Weaving Game-Based Learning with the Writing Process- Post 3

Game Liftoff!

Finally the Big Day had arrived.  Students knew their morning would be devoted to playing, therefore there was great excitement in the air.  Players looked at the different options and chose which games they wanted to play.  Game designers prepared their games and made the last arrangements for them to be played without any assistance.  Padlocks were reset, servers were connected, worlds were opened for the players to start playing! 


Most of the games were very successful and the players could play autonomously without needing the help of the game designers. They were immersed in the experience trying to get out of labyrinths, choosing the correct doors, solving clues, opening padlocks or sorting out obstacles.

Other games had some technical problems and could not reach to the end of the fantasy story.  The hardest assessment is the reality of a game being played.  

Players were the strictest audience, assessing their peers as they played. However, they all enjoyed playing and knew from their personal experience how hard creating a game can be.

We adults were able to notice that thimg_3467ere was complete concentration and immersion while the games were being played, but at the same time a playful atmosphere reigned in the class and children were having fun.

Before we watch them play, let’s watch designers describing their games.

A Game in a Box

A Game in a Box from Olivospkids on Vimeo.

Minecraft Game

Minecraft Game Explained by Titi Tofi Emma Jose from Olivospkids on Vimeo.

The following video shows the students playing both types of games:

Playing the Games

Playing the Games! from Olivospkids on Vimeo.

Feedback and reflection

On the following day, once all the games were over, our students gave us feedback on the whole process, that is to say, the design of the games based on our fantasy stories and finally the actual playing of the games. To our surprise, opinions were divided, some of them had liked the design process much more than the playing, and others had loved to have a “morning to play” and to try the games of their friends. But where everybody agreed is on voting this project as their favourite project of the year!

Students’ reflection on the design process

Learning a new skill from Olivospkids on Vimeo.

Students’ reflection after playing the games

“The Minecraft Game “Talking to the Walls” was very creative. At first, I didn’t understand how to open the books, but then I realised how to do it. It was very challenging. The story gave me a lot of intrigue so I wanted to keep on reading it! The game was very original and as the instructions were very clear, I could understand them perfectly well. I got to the end of the story without any problem!”  by Maria W.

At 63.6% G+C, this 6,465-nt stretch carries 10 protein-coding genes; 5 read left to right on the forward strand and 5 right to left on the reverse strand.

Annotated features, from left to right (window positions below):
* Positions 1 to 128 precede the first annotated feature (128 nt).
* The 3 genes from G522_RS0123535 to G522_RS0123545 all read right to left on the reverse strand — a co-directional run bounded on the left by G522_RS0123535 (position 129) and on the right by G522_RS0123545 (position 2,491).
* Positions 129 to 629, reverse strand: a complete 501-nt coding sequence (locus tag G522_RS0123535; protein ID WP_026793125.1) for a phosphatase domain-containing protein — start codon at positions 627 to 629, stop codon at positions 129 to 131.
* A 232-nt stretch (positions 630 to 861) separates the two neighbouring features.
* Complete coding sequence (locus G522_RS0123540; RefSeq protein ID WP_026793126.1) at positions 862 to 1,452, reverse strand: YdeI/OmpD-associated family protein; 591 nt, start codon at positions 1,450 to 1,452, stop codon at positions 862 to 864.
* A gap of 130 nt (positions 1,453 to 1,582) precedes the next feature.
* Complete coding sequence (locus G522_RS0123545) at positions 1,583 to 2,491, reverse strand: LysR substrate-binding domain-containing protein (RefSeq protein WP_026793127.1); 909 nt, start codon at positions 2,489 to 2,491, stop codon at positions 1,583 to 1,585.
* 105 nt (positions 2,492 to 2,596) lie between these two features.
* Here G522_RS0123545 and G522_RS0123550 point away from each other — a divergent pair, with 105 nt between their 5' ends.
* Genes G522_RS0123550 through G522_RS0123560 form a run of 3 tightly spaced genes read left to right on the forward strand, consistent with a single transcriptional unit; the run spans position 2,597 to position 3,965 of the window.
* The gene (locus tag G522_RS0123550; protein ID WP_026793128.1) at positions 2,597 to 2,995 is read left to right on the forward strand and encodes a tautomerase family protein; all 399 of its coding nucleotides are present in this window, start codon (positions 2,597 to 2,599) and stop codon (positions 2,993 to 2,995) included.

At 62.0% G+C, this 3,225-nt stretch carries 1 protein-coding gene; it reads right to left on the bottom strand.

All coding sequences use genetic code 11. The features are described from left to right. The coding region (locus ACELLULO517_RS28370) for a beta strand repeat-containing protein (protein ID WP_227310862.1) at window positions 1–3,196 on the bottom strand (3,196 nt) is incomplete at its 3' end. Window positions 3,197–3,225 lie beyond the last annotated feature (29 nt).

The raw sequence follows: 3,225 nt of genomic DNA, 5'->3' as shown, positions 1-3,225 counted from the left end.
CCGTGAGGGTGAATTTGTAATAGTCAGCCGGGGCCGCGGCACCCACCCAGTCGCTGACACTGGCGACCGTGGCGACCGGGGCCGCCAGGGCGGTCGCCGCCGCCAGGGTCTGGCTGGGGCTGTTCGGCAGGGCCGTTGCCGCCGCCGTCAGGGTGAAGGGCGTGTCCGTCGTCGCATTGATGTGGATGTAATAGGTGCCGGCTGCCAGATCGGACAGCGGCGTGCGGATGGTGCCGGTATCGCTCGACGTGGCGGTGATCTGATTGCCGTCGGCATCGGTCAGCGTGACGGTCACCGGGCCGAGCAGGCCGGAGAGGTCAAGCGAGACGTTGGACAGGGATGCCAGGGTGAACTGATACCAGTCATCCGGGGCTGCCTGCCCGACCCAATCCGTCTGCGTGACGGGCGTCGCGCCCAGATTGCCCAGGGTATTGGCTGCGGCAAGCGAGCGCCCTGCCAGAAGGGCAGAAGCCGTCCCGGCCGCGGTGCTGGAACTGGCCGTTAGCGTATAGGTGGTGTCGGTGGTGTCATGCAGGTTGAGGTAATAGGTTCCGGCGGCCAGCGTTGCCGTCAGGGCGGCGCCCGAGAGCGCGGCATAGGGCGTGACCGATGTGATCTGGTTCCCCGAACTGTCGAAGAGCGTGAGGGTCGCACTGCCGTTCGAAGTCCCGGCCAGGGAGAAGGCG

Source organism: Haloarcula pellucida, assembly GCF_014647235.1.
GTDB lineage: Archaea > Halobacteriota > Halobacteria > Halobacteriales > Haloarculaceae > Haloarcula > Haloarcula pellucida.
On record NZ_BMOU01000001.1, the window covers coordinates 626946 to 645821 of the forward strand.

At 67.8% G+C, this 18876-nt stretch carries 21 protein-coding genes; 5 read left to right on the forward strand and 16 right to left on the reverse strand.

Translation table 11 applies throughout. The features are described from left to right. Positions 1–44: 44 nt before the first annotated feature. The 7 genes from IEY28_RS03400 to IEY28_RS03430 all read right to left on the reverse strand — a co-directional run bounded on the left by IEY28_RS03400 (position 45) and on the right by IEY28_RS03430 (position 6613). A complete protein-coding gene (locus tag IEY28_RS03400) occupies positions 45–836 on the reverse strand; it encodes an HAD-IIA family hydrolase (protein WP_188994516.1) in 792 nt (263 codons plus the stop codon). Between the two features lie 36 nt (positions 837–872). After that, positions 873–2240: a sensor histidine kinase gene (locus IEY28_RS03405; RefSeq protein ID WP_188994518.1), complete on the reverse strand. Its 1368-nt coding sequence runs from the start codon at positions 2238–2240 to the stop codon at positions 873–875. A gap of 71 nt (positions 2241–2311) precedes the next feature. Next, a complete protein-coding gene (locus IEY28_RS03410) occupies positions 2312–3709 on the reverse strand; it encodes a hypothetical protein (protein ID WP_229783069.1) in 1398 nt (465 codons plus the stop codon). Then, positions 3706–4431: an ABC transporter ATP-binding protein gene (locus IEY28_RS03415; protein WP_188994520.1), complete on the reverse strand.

“The Boxes Game “The World down the Street” was great! The boxes’ design was really very good. Rules were very clear to understand. The clues were easy except for clue number 3 which was very difficult. Perhaps they could have included some more information. The game was very organised, fun and challenging. I liked the fact that the certificate box was inside another one. The fantasy story was very hooking!” by Olivia F.

Our Reflection: Thinking out of the Box

One of the most challenging aspects of this project was for us teachers to leave our comfort zone and break out from the traditional classroom. It was hard for us to model what we expected from our students as game designers, as this was our first attempt.

Even though there were some technical problems and lack of experience involved, the final outcome exceeded our expectations.  We actually had students code in an analog way by setting instructions and options for the player to choose from.  We learnt, as the games were designed that analog coding was not an easy task to accomplish without the help of a programme or instructions.

Highly effective collaboration was a necessary ingredient, especially in Minecraft.  You could watch them work together as a perfect team to achieve a shared goal.  There was nobody really in charge, yet everything was being created, modified, tested, with changes being made as needed along the way.

Watching our students go through this process was extremely satisfying as we could see all the high order thinking skills involved.

Hopefully, our students are taking with them this expertise which they will be able to transfer to other areas or situations in the future, being this our greatest reward.

Categories: Coding, Primary School, Professional Development Contest 2016

Tags: , , ,

1 reply


  1. Weaving Game-based Learning with the Writing Process – Learning @ SASS

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